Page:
His project gained outstanding support from his school and community. St. James School is a long-time CFOW participant that have spearheaded multiple initiatives, including running their own composting program (which is being enhanced to involve more students). Will and many of his fellow classmates began to take action. Students have already planted over 100 tree saplings and seeds in their school yard, and have been watering, weeding, replacing mulch, and repairing their natural area in hopes to establish their very own miniature urban forest. Will’s project has allowed his community to learn more about their environment and watershed, and they hope to inspire more schools to follow suit and plant more native vegetation in their schoolyard to support our urban ecosystems.

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Mountain Bluebird Bird Boxes

2021, Calgary, AB, Canada

Jessica, Sage, and Zoee, grade 8 students from Cardston Junior High School in Cardston, Alberta looked to help bird populations in their community, their county, and the Oldman Watershed.  After speaking with Parks Canada, they researched a lesser known native species, the Mountain Bluebird, which relies upon the Oldman Watershed in the area.  These small, colourful birds are declining due to habitat loss and increase competition with other birds like sparrows and starlings.  Jessica, Safe, and Zoee decided to take action by working with the Mountain Bluebird Trails Conservation Society in Lethbridge, and planning, building, and donating wooden bird boxes to help some of these birds.

Jessica, Sage, and Zoee worked with a local hardware store to prepare the materials, and educated their classmates on native bird species throughout the process.  They garnered the support of their teacher, principal, siblings, and parents in the school community to help out with various aspects of the project, such as transporting supplies and cutting the wood.  All four grade 8 classes were involved in learning about the bird boxes, as well as assisting with the construction of them.  These three organized everything into kits, taught other students how to construct them, and delivered the bird boxes to the conservation society.  The organization will then install them throughout the area so that they are ready for the birds that may need them for years to come, including the beautiful Mountain Bluebird.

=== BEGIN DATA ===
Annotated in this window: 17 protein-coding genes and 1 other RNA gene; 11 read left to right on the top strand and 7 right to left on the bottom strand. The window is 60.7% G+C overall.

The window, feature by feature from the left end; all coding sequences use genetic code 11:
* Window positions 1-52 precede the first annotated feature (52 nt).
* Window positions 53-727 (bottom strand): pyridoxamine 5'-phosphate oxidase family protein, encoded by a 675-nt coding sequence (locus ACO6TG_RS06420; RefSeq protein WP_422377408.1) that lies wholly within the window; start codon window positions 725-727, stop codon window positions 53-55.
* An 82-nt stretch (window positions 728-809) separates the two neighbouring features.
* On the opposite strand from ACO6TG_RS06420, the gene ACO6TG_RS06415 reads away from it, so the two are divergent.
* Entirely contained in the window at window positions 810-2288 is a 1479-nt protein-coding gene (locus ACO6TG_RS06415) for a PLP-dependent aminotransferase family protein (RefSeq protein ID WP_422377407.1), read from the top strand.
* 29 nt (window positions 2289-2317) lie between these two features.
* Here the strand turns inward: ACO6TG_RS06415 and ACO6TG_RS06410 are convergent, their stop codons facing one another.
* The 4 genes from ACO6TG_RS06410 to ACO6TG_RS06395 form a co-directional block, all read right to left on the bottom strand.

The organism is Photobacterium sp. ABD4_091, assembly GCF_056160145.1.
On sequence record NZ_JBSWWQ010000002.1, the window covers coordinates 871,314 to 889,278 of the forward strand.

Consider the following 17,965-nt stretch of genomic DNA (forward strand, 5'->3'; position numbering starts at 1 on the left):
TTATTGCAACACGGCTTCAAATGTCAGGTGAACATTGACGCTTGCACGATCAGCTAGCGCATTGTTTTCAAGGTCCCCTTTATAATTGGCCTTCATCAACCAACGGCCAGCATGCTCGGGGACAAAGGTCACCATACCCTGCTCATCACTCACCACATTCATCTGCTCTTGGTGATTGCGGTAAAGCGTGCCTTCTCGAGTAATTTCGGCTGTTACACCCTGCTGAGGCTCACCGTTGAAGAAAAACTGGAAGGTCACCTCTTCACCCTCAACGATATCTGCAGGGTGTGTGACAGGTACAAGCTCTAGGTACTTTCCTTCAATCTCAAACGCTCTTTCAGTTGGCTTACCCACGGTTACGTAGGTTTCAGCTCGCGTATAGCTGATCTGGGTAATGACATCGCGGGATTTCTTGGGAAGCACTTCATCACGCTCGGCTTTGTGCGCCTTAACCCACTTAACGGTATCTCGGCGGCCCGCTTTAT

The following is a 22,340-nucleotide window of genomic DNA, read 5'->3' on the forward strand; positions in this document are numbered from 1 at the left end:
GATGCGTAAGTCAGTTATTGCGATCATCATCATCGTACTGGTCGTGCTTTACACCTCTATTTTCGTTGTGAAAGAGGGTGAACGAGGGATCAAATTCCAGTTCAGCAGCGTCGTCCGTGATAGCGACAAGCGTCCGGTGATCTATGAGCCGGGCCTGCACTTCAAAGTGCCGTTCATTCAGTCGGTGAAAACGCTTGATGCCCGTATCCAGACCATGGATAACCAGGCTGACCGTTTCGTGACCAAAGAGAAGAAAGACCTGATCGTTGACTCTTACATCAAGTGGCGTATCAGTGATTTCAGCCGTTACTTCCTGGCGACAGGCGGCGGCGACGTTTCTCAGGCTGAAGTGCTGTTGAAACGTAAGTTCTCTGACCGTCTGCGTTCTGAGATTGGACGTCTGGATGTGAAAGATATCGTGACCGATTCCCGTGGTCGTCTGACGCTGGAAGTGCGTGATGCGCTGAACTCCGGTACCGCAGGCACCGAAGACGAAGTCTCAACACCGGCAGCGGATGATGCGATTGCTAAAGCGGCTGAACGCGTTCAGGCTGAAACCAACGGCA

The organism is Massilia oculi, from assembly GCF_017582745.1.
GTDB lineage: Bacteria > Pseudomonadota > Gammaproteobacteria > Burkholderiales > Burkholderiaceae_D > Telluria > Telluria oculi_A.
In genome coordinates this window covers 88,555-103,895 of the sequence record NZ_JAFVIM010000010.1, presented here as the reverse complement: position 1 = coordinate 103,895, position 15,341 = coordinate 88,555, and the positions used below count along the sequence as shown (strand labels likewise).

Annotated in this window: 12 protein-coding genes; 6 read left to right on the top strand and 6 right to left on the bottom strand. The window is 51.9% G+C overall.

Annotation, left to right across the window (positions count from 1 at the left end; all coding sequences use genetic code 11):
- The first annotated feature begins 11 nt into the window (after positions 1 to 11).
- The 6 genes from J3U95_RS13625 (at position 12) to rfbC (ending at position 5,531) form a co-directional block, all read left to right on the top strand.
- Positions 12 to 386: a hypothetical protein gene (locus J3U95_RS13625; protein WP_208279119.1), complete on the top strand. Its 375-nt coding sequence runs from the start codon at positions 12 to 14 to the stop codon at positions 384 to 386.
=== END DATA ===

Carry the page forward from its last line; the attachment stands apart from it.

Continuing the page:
By researching, planning, and fostering interest in this cause, Jessica, Sage, and Zoee hope to help support local bird populations by providing consistent shelter and safe nesting sites, while raising awareness about native bird species and the factors that may be contributing to declining populations.  The whole project – from idea to proposal to implementation – was a fun and engaging learning process that has taught these students to better appreciate efforts to protect and care for our watersheds!

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Informative Watershed Video Game

2021, Winnipeg, MB, Canada

Chinemerem Chigbo, a student at Miles Macdonell Collegiate in Winnipeg, Manitoba, wanted to create a fun and interactive way to learn about his watershed. He decided to create a video game to help educate students about the Lake Winnipeg Watershed.

“Throughout this journey, I have learned a lot about watersheds, done plenty of research as to what makes a great game, and have remolded my original idea into what it is today.”


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Unmasking the Truth

2021, Winnipeg, MB, Canada

Victoria Gordon Pagard from West Kildonan Collegiate in Winnipeg, MB noticed the increased amount of personal protective equipment (PPE) waste that was popping up in her community, particularly at her school where masks had become mandatory during the Covid-19 pandemic.